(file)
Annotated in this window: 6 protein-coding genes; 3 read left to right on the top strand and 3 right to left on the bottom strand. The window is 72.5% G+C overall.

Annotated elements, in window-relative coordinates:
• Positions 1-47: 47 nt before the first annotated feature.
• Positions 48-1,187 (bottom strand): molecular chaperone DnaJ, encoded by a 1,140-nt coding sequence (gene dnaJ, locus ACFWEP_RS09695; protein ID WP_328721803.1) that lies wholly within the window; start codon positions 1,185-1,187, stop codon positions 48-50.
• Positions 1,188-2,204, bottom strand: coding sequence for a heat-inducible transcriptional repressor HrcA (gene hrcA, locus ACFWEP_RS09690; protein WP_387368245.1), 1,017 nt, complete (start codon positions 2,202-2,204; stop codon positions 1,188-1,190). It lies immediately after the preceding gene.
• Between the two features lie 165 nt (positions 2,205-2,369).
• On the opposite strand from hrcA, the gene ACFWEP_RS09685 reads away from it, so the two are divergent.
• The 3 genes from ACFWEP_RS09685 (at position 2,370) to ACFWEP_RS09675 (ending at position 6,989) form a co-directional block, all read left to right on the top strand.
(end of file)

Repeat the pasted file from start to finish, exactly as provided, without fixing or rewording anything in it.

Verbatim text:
Annotated in this window: 6 protein-coding genes; 3 read left to right on the top strand and 3 right to left on the bottom strand. The window is 72.5% G+C overall.

Annotated elements, in window-relative coordinates:
• Positions 1-47: 47 nt before the first annotated feature.
• Positions 48-1,187 (bottom strand): molecular chaperone DnaJ, encoded by a 1,140-nt coding sequence (gene dnaJ, locus ACFWEP_RS09695; protein ID WP_328721803.1) that lies wholly within the window; start codon positions 1,185-1,187, stop codon positions 48-50.
• Positions 1,188-2,204, bottom strand: coding sequence for a heat-inducible transcriptional repressor HrcA (gene hrcA, locus ACFWEP_RS09690; protein WP_387368245.1), 1,017 nt, complete (start codon positions 2,202-2,204; stop codon positions 1,188-1,190). It lies immediately after the preceding gene.
• Between the two features lie 165 nt (positions 2,205-2,369).
• On the opposite strand from hrcA, the gene ACFWEP_RS09685 reads away from it, so the two are divergent.
• The 3 genes from ACFWEP_RS09685 (at position 2,370) to ACFWEP_RS09675 (ending at position 6,989) form a co-directional block, all read left to right on the top strand.